Dreams mainly occur in the rapid-eye movement (REM) stage of sleep—when brain activity is high and resembles that of being awake. Continuous movements of the eyes reveal REM sleep. At times, dreams may occur during other stages of sleep. However, these dreams tend to be much less vivid or memorable.
The length of a dream can vary; they may last for a few seconds, or approximately 20–30 minutes. People are more likely to remember the dream if they are awakened during the REM phase. The average person has three to five dreams per night, and some may have up to seven; however, most dreams are immediately or quickly forgotten. Dreams tend to last longer as the night progresses. During a full eight-hour night sleep, most dreams occur in the typical two hours of REM.
Dreams have been seen as a connection to the unconscious mind. They range from normal and ordinary to overly surreal and bizarre. Dreams can have varying natures, such as being frightening, exciting, magical, melancholic, adventurous, or sexual. The events in dreams are generally outside the control of the dreamer, with the exception of lucid dreaming, where the dreamer is self-aware. Dreams can at times make a creative thought occur to the person or give a sense of inspiration.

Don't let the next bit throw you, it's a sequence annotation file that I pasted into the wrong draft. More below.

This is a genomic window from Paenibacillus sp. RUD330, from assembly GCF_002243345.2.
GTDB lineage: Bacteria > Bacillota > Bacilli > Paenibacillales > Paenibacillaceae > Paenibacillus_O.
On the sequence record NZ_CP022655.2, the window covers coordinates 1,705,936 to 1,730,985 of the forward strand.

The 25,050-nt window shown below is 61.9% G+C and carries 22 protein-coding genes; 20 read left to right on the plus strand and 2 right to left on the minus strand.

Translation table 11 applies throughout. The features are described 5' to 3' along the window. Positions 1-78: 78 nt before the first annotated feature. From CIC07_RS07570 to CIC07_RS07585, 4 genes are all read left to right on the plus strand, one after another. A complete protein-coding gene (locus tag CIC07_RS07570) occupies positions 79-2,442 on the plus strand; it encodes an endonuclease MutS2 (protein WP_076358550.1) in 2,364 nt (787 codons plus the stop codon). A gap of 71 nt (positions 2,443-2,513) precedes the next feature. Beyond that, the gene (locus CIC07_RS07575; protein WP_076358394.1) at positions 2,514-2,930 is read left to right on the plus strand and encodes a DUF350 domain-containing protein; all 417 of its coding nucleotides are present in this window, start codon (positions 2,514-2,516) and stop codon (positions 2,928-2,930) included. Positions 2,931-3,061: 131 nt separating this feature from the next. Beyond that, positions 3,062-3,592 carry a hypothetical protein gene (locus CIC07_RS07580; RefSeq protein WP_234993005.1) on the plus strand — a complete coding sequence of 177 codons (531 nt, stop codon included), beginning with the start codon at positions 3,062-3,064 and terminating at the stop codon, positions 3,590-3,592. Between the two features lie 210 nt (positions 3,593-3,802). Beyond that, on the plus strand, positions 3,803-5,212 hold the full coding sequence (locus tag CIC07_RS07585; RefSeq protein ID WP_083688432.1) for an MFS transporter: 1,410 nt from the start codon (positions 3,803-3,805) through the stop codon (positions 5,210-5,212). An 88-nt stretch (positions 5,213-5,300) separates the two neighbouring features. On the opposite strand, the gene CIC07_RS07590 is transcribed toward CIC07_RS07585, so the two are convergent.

Opinions about the meaning of dreams have varied and shifted through time and culture. The earliest recorded dreams were acquired from materials dating back approximately 5000 years, in Mesopotamia, where they were documented on clay tablets. In the Greek and Roman periods, the people believed that dreams were direct messages from one and/or multiple deities, from deceased persons, and that they predicted the future. Some cultures practiced dream incubation with the intention of cultivating dreams that are of prophecy.
Sigmund Freud, who developed the discipline of psychoanalysis, wrote extensively about dream theories and their interpretations in the early 1900s. He explained dreams as manifestations of our deepest desires and anxieties, often relating to repressed childhood memories or obsessions.